Act Three then lasts forty minutes, which is a bit long. But because of the HUGE plot twist, the writers have to re-establish certain back-stories and the forward momentum of the overall plot. Be assured the pace never flags. There are more fight scenes with multiple characters (as in all the comics films) and plenty of video-gamish space jets chasing and shooting at each other like in Star Wars. Because of the length, the writers cleverly slip in a hilarious midpoint twenty minutes into Act Three. (Okay, plot spoiler alert: the adorable cat isn’t really a cat.)
The conclusion for Carol, reinforcing her friendship with her best friend and her daughter, and for Agent Fury are fully satisfying (and the cat makes one last adorable cameo) and yet open the door to more of Captain Marvel. Indeed, a coda notes she will continue in “Avengers: Endgame”. We look forward to the film and intend to see it for Tom’s birthday in December, if the film is out on DVD.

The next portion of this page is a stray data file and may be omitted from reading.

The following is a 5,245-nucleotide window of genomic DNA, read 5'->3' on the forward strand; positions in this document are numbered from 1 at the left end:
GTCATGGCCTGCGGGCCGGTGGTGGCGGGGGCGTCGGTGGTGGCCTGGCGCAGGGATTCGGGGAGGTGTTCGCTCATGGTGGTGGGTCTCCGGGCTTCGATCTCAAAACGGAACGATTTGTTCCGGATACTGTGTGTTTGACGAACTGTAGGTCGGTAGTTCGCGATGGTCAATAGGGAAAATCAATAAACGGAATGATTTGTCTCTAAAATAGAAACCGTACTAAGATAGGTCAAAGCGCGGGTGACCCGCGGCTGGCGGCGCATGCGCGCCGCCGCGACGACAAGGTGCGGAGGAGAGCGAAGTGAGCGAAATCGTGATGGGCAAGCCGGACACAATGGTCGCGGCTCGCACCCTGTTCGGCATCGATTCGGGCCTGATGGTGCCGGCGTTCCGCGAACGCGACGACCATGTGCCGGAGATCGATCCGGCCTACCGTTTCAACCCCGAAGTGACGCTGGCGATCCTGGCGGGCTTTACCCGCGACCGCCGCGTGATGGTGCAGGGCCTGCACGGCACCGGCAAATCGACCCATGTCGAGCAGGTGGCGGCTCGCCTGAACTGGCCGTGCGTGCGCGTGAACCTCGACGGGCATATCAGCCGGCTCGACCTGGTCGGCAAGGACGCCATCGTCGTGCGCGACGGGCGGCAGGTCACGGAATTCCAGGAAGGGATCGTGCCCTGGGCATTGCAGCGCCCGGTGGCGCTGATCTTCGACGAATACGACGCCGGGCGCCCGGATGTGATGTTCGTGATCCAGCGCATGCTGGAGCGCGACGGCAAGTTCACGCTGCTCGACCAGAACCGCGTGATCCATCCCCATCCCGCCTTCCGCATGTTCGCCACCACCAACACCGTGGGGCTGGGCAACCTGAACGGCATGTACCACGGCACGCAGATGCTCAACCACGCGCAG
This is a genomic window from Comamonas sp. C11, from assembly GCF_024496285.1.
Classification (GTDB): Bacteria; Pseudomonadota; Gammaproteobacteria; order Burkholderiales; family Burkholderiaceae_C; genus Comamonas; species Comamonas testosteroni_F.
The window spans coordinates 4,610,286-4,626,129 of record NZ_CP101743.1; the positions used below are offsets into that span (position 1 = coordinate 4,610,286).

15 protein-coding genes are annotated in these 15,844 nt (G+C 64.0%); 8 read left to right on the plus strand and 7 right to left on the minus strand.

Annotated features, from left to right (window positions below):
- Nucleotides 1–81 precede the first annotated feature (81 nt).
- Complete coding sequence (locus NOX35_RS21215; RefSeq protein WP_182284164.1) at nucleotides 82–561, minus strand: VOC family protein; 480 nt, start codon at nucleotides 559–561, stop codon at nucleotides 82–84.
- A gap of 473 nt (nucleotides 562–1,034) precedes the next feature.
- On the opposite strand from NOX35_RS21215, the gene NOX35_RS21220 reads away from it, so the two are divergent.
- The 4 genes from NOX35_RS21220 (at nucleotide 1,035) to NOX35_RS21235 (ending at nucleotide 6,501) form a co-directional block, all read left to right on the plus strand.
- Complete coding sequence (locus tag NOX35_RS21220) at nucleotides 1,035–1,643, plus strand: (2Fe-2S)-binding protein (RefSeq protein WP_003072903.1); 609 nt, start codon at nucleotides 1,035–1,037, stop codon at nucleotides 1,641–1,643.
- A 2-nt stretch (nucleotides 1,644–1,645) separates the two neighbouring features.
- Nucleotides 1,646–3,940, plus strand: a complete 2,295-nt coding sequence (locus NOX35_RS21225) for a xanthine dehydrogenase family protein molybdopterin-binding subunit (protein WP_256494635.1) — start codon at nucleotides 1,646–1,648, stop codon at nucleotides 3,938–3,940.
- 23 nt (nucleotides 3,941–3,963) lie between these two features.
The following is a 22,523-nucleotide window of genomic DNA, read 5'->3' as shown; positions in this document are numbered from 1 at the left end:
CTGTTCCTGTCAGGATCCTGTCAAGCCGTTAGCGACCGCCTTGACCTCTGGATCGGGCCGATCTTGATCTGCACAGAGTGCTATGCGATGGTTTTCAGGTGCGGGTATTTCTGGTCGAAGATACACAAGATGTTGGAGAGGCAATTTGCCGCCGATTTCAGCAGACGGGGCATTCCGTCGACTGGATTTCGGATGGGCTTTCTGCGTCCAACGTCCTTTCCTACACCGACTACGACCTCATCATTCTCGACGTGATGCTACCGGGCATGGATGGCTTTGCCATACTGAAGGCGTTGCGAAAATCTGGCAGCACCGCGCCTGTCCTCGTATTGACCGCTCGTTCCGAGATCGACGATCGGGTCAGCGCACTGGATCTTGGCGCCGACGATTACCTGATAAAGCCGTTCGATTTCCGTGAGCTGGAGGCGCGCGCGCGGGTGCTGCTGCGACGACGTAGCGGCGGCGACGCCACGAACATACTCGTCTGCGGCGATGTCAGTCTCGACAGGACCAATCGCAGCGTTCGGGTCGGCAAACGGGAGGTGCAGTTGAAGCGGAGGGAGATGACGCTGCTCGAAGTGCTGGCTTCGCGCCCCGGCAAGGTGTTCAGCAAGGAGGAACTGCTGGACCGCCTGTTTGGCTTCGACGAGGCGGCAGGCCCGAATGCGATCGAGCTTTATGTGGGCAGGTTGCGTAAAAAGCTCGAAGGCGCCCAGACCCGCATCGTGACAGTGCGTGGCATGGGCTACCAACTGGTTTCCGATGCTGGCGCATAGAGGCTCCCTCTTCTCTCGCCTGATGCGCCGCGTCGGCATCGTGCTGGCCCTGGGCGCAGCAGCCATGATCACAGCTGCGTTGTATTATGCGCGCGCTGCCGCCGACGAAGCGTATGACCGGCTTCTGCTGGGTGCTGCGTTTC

With Captain Marvel by itself, though, a great time was had by all. If you don’t catch the film allusions (I probably missed many more), that’s okay. The film stands firmly by itself. Recommended.
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5.8.15.LisaMason

Husband Tom’s birthday was two weeks ago, now, so I’m just getting around to comment on the movies we viewed during his birthday week: Guardians of the Galaxy 2 (GoG2), Wonder Woman (WW), and Beauty and the Beast (B&B). A wonderful time was had by all.